The Catch-22 of a Stucky Brain
Last installment * I wrote about what it's
like to have a heat- seeking psyche drawn to the edges where life is intense. Then I
discussed some of the twists and turns such a drive can take, from literal mountain
climbing to exploring the conceptual peaks inside our own heads.
No matter which way it manifests, the Catch-22 for all for edge-
seekers, as I noted last time with a grin and a sigh, is that everything new becomes old
eventually, which may make it hard to sustain engagement long term. Yet it's another part
of our paradox that people like us tend to keep seeking only until we do not.
Some of the things we find at those edges turn out to feel so
good, we are more than happy to keep on repeating them. But that can be another
double-edged sword all its own, since overattachment can be just as big a problem as the
One bouncing-brained doctor friend sums up this facet of things as
an "addiction to intensity." Another physician pal of mine, Phil Kavenaugh, a
stimulus- driven psychiatrist, suggests that all attention difficulties involve what he
calls "ADDictive energy," getting overly stuck on whatever works to fuel our
engagement, whether that stimulus source happens to be pleasure or pain.
The notion that people can get over-attached to either pleasure or
pain may also seem paradoxical if you're accustomed to thinking "addictions" are
always about attachments that feel good. But that's not exactly the case.
Addictions are fueled by a search for relief, not a quest for
pleasure per se.
How do you spell relief? To seek relief from boredom, a kid might get "addicted" to video
games or an adult might develop a literal addiction to gambling. To seek release from
feelings of low self- esteem, someone might get "addicted" to quarreling to
compensate for feeling invalidated. Or to seek relief from feeling unlikable, someone
might obsess on the nuances of every relationship, "addicted" to replaying each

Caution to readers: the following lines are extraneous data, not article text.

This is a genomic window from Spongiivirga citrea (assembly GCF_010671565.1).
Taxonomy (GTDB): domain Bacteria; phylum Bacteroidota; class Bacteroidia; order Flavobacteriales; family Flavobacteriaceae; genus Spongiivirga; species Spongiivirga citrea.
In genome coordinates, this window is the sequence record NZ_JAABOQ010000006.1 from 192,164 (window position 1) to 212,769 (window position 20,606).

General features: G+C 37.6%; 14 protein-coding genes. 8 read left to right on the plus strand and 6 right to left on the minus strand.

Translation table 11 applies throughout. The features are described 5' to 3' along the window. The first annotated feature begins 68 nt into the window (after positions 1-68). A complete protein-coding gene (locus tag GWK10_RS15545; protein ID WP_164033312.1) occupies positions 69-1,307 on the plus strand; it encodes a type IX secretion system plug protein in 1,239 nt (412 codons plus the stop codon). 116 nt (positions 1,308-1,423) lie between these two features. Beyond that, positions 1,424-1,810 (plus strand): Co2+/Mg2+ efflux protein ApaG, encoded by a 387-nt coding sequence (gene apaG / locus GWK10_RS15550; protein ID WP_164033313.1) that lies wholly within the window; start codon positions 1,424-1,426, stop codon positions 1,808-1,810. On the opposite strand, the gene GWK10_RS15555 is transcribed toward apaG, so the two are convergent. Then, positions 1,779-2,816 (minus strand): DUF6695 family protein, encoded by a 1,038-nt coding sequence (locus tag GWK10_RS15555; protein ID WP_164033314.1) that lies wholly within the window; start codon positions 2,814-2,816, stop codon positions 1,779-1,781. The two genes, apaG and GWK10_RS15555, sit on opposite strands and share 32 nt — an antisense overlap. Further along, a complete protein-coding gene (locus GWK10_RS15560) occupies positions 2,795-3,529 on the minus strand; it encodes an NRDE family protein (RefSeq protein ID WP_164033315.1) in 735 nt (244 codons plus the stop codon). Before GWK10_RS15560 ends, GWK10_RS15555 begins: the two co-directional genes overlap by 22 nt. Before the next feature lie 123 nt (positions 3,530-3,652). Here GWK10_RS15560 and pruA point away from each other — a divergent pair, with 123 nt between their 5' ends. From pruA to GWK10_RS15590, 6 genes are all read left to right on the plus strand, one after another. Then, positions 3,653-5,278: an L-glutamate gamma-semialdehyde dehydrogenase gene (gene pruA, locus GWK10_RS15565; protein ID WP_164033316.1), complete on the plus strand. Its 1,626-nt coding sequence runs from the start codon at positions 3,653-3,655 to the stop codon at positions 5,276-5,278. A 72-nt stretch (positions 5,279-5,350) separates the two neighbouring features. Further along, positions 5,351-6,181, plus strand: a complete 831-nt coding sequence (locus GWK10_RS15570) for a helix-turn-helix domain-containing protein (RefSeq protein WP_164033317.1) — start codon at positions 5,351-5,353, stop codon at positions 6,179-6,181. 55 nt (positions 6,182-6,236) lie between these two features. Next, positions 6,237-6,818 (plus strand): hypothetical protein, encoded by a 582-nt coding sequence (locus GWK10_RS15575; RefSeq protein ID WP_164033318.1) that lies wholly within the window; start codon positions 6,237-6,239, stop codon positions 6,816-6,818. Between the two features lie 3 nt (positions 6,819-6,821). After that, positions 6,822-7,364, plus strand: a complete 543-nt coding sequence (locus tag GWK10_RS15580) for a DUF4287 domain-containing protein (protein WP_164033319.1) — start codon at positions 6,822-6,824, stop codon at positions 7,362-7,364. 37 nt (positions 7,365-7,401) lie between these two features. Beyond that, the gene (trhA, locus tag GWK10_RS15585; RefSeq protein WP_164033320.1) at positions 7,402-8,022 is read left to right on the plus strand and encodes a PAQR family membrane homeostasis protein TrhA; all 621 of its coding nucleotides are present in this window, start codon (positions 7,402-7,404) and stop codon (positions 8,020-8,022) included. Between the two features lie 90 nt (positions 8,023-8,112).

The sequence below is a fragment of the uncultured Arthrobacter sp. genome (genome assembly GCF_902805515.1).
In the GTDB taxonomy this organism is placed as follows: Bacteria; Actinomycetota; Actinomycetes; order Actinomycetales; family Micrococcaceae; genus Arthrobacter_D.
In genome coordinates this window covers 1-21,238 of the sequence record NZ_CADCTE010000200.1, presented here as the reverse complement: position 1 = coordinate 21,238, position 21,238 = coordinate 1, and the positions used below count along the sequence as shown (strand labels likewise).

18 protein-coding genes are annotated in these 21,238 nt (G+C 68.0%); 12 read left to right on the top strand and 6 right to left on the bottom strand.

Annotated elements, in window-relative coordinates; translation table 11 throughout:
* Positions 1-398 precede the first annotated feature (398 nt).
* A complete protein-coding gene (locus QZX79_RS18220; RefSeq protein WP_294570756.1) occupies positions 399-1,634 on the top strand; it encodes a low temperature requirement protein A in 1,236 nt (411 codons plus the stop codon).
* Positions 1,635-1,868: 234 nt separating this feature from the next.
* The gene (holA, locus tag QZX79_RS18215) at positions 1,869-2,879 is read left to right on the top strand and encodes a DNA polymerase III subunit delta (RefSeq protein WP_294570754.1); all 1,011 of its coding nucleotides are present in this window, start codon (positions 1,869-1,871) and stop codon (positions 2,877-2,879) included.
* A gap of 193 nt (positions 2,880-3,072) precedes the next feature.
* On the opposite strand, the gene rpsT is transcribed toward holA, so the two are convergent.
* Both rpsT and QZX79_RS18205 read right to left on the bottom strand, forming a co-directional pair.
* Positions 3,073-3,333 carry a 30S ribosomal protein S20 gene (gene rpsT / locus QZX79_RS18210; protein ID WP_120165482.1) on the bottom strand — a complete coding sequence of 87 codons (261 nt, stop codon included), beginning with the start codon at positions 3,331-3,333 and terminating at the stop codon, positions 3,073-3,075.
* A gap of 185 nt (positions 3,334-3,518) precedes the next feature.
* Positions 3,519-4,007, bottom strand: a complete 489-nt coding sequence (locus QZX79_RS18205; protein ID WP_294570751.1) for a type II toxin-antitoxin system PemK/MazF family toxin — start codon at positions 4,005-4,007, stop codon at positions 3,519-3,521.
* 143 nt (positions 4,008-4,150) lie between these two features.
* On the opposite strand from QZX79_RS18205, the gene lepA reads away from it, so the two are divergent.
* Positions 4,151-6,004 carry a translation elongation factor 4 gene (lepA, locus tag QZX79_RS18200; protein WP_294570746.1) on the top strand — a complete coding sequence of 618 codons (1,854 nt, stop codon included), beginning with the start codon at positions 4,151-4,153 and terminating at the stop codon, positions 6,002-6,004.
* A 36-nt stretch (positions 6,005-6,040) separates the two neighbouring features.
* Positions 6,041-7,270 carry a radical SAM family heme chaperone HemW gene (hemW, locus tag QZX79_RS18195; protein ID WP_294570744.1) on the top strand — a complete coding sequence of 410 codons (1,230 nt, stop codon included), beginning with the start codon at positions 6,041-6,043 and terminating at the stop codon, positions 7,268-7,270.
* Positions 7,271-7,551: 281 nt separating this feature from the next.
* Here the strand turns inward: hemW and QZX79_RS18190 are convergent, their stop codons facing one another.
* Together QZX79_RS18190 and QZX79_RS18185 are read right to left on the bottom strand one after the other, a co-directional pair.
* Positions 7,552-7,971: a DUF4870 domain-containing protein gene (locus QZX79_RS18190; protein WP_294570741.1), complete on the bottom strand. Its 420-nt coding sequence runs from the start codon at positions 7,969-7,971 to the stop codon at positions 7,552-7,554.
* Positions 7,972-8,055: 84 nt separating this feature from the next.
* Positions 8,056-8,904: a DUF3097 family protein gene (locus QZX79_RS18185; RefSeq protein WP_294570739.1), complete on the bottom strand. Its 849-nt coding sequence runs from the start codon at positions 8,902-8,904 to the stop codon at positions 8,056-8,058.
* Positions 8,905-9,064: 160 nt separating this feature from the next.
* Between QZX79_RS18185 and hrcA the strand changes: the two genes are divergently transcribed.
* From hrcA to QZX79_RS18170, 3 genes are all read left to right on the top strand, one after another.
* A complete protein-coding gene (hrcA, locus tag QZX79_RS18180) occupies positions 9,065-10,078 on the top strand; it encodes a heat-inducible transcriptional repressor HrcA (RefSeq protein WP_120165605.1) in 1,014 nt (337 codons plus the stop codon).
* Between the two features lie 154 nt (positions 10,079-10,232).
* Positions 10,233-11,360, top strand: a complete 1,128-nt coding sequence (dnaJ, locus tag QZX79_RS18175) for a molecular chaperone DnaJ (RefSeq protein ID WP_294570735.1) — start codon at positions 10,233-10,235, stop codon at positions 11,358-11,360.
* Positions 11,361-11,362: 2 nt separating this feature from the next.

scene in his or her mind and "perserverating" as my psychiatrist pal might call
There is a growing body of medical evidence suggesting the
"fix" people get from repetitive contact with certain kinds of stimuli has a
"self-medicating" effect, a neurochemical lift the brain seeks to compensate for
low spots in its own chemistry. It is thought this same dynamic might also be behind a
large proportion of alcoholism and drug abuse, especially when there appears to be a
genetic propensity within a family.
Whatever the cause, the consequence seems to be a
"stucky" brain, to paraphrase a favorite term of another clinician I know.
The irony is that if overly stuck on an approved activity -- such
as work -- critics fall back, even applaud, depending on what you achieve. There might be
jokes like "get a life," but those jokes mix with envy at the tenacity which
permits the accomplishments. It is only when we get stuck on counterproductive thoughts or
activities that it's perceived as a problem to overcome.
So how to permit one kind of "addiction" while
preventing the other? That is the ultimate Catch-22 for bouncing brains who fuel their
brains with intensity.
Constructive obsession & stimulus
substitution: Ideally, all bouncing brains would
learn how to channel their heat- seeking energies into healthy outlets that help us grow
and avoid getting attached to habits that hold us back. We'd allow constructive
"addictions" that permit us to hyperfocus on writing books, creating paintings,
unraveling the tangles in computer systems, or training to the point of mastery in a
sport, but we'd also know how to turn it off when it's time to plug in to things less